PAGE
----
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defined the components of action research as “empowerment of participants, collaboration through participation, acquisition of knowledge, and social change” (p. 8). Ferrance noted that the following steps are followed within the action research model: “Identification of problem area, collection and organization of data, interpretation of data, action based on data and reflection” (p. 9). Utilizing the model by Ferrance (2000), the problem area was identified as women who are married to active duty personnel who have attempted but have not completed their goal of a degree from the higher education setting. A survey was distributed to gather demographic information, as well as information pertaining to early departure, and supports and services that may assist the women in returning to higher education. Survey research was conducted, as surveys are assessment tools that can be utilized with a large group of individuals (Neuman, 2002). The final stage of the research was to consolidate data and examine the needs of the women in order to make recommendations to the stakeholders who were providing financial and emotional support to military spouses. The findings from the study were made available to the leaders of military installations that provide services and supports to family members while they are stationed overseas in the Kaiserslautern Military Community. Limitations of the Study A limitation was that the participants included only those living in the KMC and not in other outlying European-based military installations. The research focused only on women who were 25 years and older, therefore excluding the younger female spouse, as the spouse under the age of 25 does not meet the profile of the nontraditional student (Moore, W. Y. C., 1985). The final limitation of the study was that data collected only included participants who were attending meetings and community gatherings at which the survey

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was distributed. This collection process could have eliminated a portion of potential participants. Chapter Summary College enrollments were projected to climb from 2000 to 2010, with evidence of a national trend of an increase in female, nontraditional students attending college (U.S. Department of Education, 2006). Over 7,000 female spouses are living in the Kaiserslautern Military Community, and scholarship money allocated for higher education for spouses of active duty service members has not been fully utilized (AERA, 2006). The Quadrennial Quality of Life Review (2009) reported that only 1 in 5 military spouses feel they have fulfilled their educational goals, and that 87% of these spouses have listed education as a personal goal to achieve. The attrition rate for nontraditional female students is higher than that of traditional students by more than 10%, on average. The National Center for Education Statistics (NCES; U.S. Department of Education, 2005) reported that nontraditional students are at higher risk for leaving a higher education institution without a degree than their traditional student peers. It was my goal to determine the reasons that women who have started higher education have not completed their desired level of education. Additionally, I identified key supports and services that would assist them in returning to the higher education setting.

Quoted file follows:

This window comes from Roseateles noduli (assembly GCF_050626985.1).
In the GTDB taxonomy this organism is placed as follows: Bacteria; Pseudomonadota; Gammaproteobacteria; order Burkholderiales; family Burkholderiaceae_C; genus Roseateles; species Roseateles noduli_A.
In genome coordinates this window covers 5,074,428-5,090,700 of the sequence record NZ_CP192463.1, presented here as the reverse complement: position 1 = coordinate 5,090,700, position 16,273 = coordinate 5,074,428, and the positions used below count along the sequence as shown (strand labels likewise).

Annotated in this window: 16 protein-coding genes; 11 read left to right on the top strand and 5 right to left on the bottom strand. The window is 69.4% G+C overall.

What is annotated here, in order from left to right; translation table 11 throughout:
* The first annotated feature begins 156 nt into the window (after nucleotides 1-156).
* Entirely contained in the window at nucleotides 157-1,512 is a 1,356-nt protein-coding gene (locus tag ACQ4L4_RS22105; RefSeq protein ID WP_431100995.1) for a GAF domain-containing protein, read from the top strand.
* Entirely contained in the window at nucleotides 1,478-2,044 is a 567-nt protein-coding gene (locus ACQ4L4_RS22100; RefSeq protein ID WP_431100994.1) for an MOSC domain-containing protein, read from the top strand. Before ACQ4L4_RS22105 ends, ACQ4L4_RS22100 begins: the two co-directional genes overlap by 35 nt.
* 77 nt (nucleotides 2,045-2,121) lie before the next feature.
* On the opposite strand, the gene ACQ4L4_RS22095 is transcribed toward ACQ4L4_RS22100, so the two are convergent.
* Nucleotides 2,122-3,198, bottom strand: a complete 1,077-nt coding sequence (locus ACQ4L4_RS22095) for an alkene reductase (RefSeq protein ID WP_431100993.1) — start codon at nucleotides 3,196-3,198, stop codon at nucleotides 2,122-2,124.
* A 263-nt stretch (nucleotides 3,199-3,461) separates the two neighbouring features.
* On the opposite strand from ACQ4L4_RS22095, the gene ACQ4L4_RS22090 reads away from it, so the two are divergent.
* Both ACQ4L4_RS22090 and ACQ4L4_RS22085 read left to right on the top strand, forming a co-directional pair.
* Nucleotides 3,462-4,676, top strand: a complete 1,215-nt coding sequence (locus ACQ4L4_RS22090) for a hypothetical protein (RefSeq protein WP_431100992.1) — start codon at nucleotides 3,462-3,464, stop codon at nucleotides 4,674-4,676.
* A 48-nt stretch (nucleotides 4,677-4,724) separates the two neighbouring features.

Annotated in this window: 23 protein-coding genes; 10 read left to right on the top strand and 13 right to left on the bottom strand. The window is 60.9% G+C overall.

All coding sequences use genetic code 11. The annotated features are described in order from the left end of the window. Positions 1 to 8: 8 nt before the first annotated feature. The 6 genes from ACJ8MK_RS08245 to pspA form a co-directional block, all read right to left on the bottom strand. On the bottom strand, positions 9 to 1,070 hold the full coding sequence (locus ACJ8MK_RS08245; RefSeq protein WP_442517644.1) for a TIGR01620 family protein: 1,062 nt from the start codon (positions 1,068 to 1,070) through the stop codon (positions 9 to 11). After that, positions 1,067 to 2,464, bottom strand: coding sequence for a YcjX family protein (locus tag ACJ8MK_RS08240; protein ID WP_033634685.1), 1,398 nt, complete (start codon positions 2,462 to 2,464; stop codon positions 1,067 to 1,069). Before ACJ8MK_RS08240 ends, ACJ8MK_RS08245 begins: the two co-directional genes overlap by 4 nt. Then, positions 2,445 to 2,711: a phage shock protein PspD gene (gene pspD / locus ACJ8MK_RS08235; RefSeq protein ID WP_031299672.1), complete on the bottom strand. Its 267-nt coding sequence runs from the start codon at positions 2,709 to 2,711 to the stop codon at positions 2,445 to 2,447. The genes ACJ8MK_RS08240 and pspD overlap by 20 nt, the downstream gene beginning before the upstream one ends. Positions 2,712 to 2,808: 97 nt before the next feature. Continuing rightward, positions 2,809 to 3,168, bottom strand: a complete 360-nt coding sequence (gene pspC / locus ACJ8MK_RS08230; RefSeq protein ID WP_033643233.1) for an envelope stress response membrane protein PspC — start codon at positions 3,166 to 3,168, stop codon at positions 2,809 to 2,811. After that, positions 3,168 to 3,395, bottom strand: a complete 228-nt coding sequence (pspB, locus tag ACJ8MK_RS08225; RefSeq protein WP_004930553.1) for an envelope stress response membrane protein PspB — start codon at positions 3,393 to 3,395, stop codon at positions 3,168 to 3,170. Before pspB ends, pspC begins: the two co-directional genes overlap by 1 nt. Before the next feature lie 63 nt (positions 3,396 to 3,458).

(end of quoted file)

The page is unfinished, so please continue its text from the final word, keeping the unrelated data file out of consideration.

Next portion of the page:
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CHAPTER TWO LITERATURE REVIEW In this chapter, a review of the literature is presented that includes the following: (a) a history of the higher education system, (b) statistics related to female spouses of active duty military members, (c) military scholarship and educational opportunities, (d) military spouse employment, (e) characteristics of the adult learner, (f) the nontraditional learner, (g) the female adult learner, (h) retention in higher education, and (i) retention of female students. The purpose of this literature review is to provide the reader with an understanding of adult, nontraditional females who are married to active duty military members in an attempt to identify why they dropped out of higher education prior to meeting their educational goal and to identify supports and services that could assist them in returning to the higher education setting. A History of the Higher Education System The current higher education system is the result of past historical events and many ongoing transformations. Altbach (1999) concluded that while many influences have helped shape today’s universities, it was the European model, first established in Italy and then France at the end of the 12th century, that led to the development of the current university system today. This system has been modeled in many regions of the world. The first three colleges in the British colonies of America were Harvard University, William and Mary, and Yale University (Rudolph, 1991). During the 17th century, the college institutions were religiously based and had the sole purpose of training ministers to serve congregations (Geiger, 1999). Geiger explained that the typical student who enrolled in these universities came from a highly successful and prominent family and was generally male.